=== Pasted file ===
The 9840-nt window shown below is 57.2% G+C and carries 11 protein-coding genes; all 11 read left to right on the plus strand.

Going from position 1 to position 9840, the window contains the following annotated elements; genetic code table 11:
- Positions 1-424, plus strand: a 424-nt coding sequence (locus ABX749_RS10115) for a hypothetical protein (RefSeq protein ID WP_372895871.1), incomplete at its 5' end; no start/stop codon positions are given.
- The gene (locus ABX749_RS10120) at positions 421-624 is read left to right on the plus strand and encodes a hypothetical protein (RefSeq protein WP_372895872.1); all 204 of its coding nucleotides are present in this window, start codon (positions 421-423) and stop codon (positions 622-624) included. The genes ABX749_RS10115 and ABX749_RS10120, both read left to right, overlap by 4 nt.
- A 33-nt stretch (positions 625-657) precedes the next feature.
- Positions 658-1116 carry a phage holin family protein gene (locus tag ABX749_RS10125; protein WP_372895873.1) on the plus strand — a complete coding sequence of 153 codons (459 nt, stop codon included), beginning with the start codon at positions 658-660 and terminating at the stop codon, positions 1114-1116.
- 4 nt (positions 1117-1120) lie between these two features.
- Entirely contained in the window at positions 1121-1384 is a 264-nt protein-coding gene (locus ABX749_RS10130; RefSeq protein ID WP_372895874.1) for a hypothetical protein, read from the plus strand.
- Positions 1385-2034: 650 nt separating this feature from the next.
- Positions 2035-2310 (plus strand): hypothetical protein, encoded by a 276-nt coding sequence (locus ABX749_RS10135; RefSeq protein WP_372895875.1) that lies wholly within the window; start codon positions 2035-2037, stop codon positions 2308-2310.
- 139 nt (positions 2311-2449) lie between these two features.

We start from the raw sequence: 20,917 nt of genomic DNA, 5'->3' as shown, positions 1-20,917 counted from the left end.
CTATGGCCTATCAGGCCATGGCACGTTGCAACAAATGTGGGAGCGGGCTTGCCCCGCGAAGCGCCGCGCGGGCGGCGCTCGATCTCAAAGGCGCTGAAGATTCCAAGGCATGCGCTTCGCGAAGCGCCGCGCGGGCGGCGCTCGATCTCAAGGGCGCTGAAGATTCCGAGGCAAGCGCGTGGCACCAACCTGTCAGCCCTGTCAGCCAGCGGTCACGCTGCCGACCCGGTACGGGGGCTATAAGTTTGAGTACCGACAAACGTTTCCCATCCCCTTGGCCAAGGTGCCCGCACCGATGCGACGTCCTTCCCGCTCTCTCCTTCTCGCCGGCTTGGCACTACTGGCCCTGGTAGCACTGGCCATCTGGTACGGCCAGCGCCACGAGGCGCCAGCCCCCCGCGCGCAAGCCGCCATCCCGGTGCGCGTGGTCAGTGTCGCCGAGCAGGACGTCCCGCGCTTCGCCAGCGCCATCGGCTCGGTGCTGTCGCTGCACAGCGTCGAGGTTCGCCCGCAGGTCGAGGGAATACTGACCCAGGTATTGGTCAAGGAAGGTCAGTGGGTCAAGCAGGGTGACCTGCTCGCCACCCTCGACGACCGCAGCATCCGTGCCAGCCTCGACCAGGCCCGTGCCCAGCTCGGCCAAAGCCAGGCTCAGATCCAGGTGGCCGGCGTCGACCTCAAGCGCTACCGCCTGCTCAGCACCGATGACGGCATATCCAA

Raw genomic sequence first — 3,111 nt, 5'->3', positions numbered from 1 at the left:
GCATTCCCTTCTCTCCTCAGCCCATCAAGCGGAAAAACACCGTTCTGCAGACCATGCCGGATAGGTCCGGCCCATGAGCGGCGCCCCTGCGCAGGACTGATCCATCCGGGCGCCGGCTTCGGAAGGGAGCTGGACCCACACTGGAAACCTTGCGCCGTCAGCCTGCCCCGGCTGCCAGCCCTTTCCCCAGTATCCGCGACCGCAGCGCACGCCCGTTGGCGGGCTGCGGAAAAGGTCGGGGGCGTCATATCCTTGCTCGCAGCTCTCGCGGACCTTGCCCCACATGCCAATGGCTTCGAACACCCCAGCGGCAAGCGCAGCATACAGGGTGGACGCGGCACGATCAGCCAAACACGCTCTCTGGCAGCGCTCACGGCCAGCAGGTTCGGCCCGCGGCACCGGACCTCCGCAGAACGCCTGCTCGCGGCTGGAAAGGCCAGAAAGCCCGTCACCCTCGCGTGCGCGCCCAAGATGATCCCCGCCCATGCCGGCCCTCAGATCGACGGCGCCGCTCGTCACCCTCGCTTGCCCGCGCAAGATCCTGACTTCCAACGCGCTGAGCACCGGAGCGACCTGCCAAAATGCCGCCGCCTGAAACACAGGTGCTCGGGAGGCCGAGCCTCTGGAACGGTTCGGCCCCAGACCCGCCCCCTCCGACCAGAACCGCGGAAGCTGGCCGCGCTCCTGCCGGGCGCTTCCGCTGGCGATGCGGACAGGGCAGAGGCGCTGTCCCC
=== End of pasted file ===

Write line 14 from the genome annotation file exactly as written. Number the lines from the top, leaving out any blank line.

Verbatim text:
Raw genomic sequence first — 3,111 nt, 5'->3', positions numbered from 1 at the left: